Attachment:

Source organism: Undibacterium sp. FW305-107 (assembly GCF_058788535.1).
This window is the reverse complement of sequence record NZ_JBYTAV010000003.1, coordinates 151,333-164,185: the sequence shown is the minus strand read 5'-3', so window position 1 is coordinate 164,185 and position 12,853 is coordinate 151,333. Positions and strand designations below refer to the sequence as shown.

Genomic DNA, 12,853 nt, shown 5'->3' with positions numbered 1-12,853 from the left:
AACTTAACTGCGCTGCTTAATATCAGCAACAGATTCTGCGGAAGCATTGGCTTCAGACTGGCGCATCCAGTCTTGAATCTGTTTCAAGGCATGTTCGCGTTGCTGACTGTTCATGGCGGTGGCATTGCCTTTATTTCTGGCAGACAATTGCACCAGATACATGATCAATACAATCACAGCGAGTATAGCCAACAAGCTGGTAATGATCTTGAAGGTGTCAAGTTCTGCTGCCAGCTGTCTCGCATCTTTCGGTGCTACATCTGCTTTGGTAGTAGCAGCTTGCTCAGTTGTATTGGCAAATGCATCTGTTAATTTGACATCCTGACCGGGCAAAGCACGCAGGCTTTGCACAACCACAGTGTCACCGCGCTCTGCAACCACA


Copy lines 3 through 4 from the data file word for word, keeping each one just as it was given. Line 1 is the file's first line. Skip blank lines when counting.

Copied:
Genomic DNA, 12,853 nt, shown 5'->3' with positions numbered 1-12,853 from the left:
AACTTAACTGCGCTGCTTAATATCAGCAACAGATTCTGCGGAAGCATTGGCTTCAGACTGGCGCATCCAGTCTTGAATCTGTTTCAAGGCATGTTCGCGTTGCTGACTGTTCATGGCGGTGGCATTGCCTTTATTTCTGGCAGACAATTGCACCAGATACATGATCAATACAATCACAGCGAGTATAGCCAACAAGCTGGTAATGATCTTGAAGGTGTCAAGTTCTGCTGCCAGCTGTCTCGCATCTTTCGGTGCTACATCTGCTTTGGTAGTAGCAGCTTGCTCAGTTGTATTGGCAAATGCATCTGTTAATTTGACATCCTGACCGGGCAAAGCACGCAGGCTTTGCACAACCACAGTGTCACCGCGCTCTGCAACCACA